Improve your reporting accuracy with MDM

How can MDM help you? is a series exploring how applying Master Data Management techniques and best practices can affect your bottom-line profit.

Read Eniko’s intro to this series: Apply MDM today to avoid paying a hefty price tomorrow


Eniko Tucker

More and more organizations are starting to treat their data as corporate assets, reflecting an elevated level of interest in improving financial performance through better master data quality. At Slalom, we’re starting to notice a shift from companies relying on IT resources for upper-management needs to companies staffing up their data management or data analytics business groups to help interpret data and harvest business insights.

As a sales operations manager, or FP&A VP, we understand how important it is for you to have accurate reporting. Your internal and external audit groups and your executives are constantly knocking on your door for more reports and explanations of what they see, essentially demanding more data analytics.

In this article, we’ll look at some of the most common root causes that prohibit companies from benefiting from data analytics, and then recommend an approach that lets companies start small and progressively achieve higher master data management (MDM) maturity—improving consumer confidence in numbers used in financial or operational reporting.

Lost in translation

In order for everyone to better communicate about your company data’s business performance, it is critical to first find a common language everyone can understand and speak. In today’s complex IT application landscape it is not unusual to see dozens, if not hundreds, of disparate applications all trying to capture data with business functional groups and management struggling to make sense of what the data means.

Data silos

Once the critical master data elements have been identified, it can quickly become apparent that data is everywhere, and if you ask multiple people about what the data really means, you’ll get many different answers. It may be a painstaking exercise to figure out the who, what, when, how and why of information assets. When and how does data get created? How does data flow through multiple applications? What transformation may occur before information retires? Who will consume data and how? What is the communication path when data gets updated? Answering these types of questions helps paint a realistic picture of a company’s current state of MDM and DG maturity.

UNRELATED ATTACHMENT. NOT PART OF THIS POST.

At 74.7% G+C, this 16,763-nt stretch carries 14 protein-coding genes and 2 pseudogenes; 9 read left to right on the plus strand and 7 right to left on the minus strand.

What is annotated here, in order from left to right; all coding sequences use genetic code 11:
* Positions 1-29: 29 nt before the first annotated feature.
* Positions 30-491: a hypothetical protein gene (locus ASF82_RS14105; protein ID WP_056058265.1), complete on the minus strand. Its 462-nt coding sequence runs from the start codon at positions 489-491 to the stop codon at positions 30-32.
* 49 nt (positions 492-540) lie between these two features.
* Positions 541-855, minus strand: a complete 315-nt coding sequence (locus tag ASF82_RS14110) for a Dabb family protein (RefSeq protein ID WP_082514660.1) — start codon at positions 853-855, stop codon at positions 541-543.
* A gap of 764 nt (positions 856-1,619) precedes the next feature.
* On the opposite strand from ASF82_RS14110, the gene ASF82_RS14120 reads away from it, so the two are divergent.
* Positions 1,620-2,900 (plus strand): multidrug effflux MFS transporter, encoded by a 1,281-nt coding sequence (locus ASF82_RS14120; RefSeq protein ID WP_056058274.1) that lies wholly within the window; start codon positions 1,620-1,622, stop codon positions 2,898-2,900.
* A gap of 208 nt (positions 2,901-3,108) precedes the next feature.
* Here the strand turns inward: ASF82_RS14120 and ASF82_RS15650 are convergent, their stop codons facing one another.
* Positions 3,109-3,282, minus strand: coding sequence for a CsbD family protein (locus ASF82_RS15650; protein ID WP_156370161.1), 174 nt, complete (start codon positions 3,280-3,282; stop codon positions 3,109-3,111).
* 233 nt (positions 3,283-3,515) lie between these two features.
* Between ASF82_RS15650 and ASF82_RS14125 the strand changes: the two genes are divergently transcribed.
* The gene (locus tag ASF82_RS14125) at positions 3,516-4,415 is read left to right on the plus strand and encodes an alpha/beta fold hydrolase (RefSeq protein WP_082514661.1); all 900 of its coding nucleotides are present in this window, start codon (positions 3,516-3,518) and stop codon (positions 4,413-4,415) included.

Technology gaps

Companies are often surprised when they learn about the plethora of open-source or freeway technologies that are available to help gain significant efficiencies from mining, analyzing, and improving data quality. Implementing tools for profiling, standardizing, consolidating, cleansing, and enriching data have proven to lead to significant cost savings for many organizations. By investing time in evaluating available applications up front, organizations can find cost-effective solutions that won’t ruin their budgets but will enable them to harvest tangible benefits from better data quality.

A proven methodology to get started with MDM

To shift from spending time gathering data to analyzing it, consider advocating for an investment in information management. Try taking the following steps to get started on an MDM implementation:

  1. Conduct a comprehensive MDM assessment to shed light on areas of your operations where significant improvements and efficiencies can be gained.
  2. Review the maturity of your master data management business and technology environments and capabilities, such as data modeling and analysis, information quality, and performance. We recommend the following steps in your review:
  • Map out your IT landscape.
  • Seek out all definitions and viewpoints and then come to a common agreement about the new meaning of terms. Data does not interpret itself, so tap into best practices of master data management to succeed in breaking down data silos. MDM will drive business value enterprise-wide and significantly improve interaction between business units.
  • Venture out to try different open-source resources before you make a decision to invest in costly solutions.

3. Try focusing on improving the quality of your reference and master data while helping develop strategies for ensuring data integrity and interoperability across enterprise systems.

4. Define a plan that prioritizes releases into an actionable roadmap that will result in improved data quality, better business results, and more strategic decision making.

How much does bad data cost to you? How much are you willing to invest in your master data management program to stop the bleeding? What is it worth to you?

At Slalom, we’ve seen many companies succeed with their master data management initiatives by strategically aligning on data priorities across the company, creating governance and oversight of the management of their data assets, revising their technology and architecture accordingly, and finally successfully transitioning from a siloed environment to a collaborative one.

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